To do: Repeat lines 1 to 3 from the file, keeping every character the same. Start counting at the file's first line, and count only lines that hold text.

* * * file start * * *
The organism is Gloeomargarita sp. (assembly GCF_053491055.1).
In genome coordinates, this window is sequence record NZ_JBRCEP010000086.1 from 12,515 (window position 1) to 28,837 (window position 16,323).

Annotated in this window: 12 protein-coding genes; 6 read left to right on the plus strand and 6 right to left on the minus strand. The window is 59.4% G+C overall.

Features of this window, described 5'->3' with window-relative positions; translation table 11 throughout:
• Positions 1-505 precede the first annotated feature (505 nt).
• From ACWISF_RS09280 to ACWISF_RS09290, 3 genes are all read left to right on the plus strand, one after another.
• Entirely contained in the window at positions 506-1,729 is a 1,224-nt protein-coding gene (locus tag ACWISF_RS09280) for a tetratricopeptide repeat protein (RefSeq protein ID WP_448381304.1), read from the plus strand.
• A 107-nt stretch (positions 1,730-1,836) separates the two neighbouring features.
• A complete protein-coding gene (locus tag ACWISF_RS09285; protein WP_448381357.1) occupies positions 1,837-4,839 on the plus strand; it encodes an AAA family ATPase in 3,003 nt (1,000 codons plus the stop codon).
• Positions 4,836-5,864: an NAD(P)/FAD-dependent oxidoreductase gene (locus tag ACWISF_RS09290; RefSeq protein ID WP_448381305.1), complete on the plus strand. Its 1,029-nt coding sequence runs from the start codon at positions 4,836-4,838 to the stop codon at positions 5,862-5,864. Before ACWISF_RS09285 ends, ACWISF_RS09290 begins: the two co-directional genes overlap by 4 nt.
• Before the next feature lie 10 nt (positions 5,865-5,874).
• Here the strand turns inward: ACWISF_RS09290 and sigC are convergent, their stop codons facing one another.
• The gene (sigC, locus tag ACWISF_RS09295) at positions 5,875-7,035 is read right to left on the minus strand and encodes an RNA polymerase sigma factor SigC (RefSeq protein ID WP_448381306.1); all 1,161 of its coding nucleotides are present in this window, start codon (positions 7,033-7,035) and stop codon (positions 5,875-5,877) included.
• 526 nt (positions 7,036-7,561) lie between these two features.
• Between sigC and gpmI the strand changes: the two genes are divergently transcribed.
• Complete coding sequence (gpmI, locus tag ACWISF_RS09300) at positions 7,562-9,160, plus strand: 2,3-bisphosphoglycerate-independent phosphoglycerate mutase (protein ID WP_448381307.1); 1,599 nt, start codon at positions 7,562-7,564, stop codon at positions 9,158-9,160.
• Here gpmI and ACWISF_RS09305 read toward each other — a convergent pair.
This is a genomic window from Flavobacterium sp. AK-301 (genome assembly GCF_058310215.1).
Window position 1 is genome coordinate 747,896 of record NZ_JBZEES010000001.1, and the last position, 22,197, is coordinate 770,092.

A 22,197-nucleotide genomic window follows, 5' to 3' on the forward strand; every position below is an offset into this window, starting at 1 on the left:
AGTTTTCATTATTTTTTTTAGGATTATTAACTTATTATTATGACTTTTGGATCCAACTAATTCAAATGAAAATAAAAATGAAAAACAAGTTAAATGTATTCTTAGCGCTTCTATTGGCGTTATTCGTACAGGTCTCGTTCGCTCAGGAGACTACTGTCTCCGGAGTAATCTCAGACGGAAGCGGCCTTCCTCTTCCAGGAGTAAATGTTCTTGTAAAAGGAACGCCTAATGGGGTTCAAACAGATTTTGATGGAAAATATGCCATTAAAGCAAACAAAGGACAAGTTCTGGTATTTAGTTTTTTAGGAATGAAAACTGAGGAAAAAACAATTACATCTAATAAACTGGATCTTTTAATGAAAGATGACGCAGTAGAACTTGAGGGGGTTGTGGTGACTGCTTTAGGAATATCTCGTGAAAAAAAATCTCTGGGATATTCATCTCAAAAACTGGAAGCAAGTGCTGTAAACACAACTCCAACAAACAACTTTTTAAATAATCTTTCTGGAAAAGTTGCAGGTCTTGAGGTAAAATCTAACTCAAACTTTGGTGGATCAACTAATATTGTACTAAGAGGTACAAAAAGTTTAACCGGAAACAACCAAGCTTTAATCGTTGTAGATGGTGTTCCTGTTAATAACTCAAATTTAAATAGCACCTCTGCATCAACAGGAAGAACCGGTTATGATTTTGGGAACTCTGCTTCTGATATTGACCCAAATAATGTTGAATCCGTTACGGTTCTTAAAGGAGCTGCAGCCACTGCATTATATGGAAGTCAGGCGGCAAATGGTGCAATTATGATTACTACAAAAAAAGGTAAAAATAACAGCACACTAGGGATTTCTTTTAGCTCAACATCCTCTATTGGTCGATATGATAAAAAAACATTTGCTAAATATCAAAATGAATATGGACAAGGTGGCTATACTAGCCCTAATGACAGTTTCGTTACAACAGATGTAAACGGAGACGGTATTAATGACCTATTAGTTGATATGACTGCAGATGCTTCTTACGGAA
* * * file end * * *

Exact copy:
The organism is Gloeomargarita sp. (assembly GCF_053491055.1).
In genome coordinates, this window is sequence record NZ_JBRCEP010000086.1 from 12,515 (window position 1) to 28,837 (window position 16,323).

Annotated in this window: 12 protein-coding genes; 6 read left to right on the plus strand and 6 right to left on the minus strand. The window is 59.4% G+C overall.